36. However, to the CCCTE’s knowledge, the text of proposed amendments to the site approval regarding the WMCC documents were not posted on, or linked to, EBR Registry No. 011-0671, or in any other EBR Registry posting, for public review and comment, before the conditions currently under appeal were issued by the MOE Director (see below). In addition, the conditions now under appeal were not provided in draft form to the CCCTE for review or comment.

37. In October 2010, the CCCTE, through its counsel and hydrogeologist, submitted further written comments to the MOE about the various WM documents being reviewed by the MOE Director (see letter to MOE from CELA dated October 18, 2010; letter to CELA from Wilf Ruland dated October 18, 2010).

38. After the expiry of the public comment period in October 2010, and continuing to January 2012, the CCCTE’s representatives continued to meet and correspond with MOE officials about this matter, particularly in relation to the proposed EMP.

39. In December 2011, the CCCTE, through its counsel, again wrote to the Minister of the Environment to convey the CCCTE’s concerns that no approved EMP was yet in place despite site closure, and that WM was proposing to drop certain wells from the groundwater monitoring program (see letter to Minister Bradley from CELA dated December 14, 2011). The Minister responded to this letter on January 12, 2012 and acknowledged the CCCTE’s concerns, but made no reference to the fact that the MOE Director had decided on January 9, 2012 to issue the Amended ECA (see letter to CELA dated January 12, 2012).

40. On January 16, 2012, the MOE posted its Decision Notice on the EBR Registry in relation to Amended ECA No. A371203. In essence, the MOE Director decided to issue the Amended ECA, including the seven conditions at issue in this appeal in relation to the EMP, contingency plans and monitoring.

(d) CCCTE Reasons for Commencing this Appeal

41. Upon careful review of the Amended ECA, the CCCTE concluded that its various factual, technical and scientific concerns were not addressed adequately (or at all) by the MOE Director. More specifically, the CCCTE determined that the Amended ECA contained inadequate, unreasonable and unacceptable conditions regarding the EMP, contingency plans, and reporting. In addition, the CCCTE determined that the requirements and commitments in the MOE’s Statement of Environmental Values (i.e. ecosystem approach, precautionary principle, cumulative effects, public participation, etc.) were not satisfactorily reflected in the MOE Director’s decision or the Amended ECA.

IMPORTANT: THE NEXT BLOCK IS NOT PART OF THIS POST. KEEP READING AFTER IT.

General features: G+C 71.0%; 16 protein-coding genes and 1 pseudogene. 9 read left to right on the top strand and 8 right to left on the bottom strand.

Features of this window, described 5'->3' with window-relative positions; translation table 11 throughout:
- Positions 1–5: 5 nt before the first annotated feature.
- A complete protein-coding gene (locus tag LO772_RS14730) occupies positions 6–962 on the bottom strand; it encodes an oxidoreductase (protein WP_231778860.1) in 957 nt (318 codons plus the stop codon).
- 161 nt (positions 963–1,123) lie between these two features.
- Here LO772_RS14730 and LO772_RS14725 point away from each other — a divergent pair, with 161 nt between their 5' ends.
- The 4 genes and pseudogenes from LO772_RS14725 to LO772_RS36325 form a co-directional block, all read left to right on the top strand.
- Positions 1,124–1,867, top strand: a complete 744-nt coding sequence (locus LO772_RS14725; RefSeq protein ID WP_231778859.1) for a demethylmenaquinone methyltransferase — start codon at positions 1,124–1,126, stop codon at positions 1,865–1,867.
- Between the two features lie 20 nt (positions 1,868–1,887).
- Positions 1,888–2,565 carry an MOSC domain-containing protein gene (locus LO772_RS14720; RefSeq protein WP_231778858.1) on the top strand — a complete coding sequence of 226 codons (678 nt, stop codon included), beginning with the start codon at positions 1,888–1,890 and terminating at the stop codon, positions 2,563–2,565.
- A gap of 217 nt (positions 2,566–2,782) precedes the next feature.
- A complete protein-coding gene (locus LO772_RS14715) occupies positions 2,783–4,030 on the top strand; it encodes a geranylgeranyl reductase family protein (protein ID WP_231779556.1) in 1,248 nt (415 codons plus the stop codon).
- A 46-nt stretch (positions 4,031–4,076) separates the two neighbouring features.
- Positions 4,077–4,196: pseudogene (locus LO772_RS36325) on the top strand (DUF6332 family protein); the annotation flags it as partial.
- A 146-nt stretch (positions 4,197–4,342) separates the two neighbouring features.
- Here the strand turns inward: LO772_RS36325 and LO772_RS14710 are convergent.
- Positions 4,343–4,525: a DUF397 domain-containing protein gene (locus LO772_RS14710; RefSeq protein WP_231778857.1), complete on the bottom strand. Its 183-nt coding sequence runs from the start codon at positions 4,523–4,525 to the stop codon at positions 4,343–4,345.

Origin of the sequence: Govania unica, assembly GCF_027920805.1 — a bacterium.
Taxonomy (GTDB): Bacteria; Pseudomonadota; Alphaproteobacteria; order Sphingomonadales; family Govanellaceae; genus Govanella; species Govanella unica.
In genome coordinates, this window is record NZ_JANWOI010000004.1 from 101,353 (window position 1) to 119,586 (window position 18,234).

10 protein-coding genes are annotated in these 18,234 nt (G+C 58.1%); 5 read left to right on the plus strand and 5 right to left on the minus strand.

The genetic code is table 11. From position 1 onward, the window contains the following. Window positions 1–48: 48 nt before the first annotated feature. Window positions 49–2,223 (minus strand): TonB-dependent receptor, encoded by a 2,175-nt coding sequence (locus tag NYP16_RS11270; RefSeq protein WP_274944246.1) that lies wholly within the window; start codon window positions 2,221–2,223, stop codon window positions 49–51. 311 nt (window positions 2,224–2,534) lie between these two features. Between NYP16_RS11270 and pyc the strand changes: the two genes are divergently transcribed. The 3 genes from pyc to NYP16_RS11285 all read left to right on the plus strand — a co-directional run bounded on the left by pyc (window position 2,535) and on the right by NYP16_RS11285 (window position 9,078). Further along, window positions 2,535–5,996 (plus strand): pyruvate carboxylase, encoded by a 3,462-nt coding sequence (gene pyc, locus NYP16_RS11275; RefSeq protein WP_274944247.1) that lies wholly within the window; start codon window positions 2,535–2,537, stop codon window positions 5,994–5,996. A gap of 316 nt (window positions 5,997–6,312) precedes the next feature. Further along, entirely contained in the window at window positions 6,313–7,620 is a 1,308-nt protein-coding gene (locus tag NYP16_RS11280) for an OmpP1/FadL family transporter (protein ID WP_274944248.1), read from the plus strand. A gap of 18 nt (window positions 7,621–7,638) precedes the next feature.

42. In light of these concerns, the CCCTE sought leave to appeal under the Environmental Bill of Rights in relation to the following conditions in the Amended ECA:

- Condition 8.5 (Monitoring Programs);
- Condition 9.1 (Groundwater and Surface Water Impact Contingency Plan);
- Condition 9.2 (Leachate Collection System Contingency Plan);
- Condition 9.5 (Public Notification Plan for Contingency Plans); and
- Conditions 14.1, 14.2 and 14.3 (Monitoring Reporting and Annual Reporting).

43. On March 30, 2012, the Environmental Review Tribunal granted the CCCTE leave to appeal the above-noted conditions, and lifted the automatic stay of the conditions under appeal.

44. The CCCTE’s Notice of Appeal was served and filed on April 13, 2012.

45. The CCCTE’s main concerns regarding the seven conditions under appeal (and the WM documentation referenced in these conditions) are outlined in the following paragraphs.

46. It is the CCCTE’s view that Condition 8.5 should have included:

- tighter and more explicit deadlines for developing the revised EMP and/or Addendum Report;

- additional parameters for groundwater, surface water and leachate monitoring;

- criteria for identifying additional sampling locations and/or increased frequency for groundwater, surface water or leachate monitoring;

- requirements to install at least two leachate monitoring wells in the waste mound to assess leachate levels and leachate quality;

- requirements to reinstate, sample and report upon the 10 monitoring wells that the proponent proposes to drop from the EMP;

- requirements to monitor and assess the upwelling of deeper saline groundwater at the site;

- requirements to sample all private domestic wells within 1,000 metres of the landfill property boundary;

- requirements for a more detailed plan for odour monitoring and abatement plan (and related public communications plan);

- more timely reporting requirements when exceedances of prescribed parameters are detected;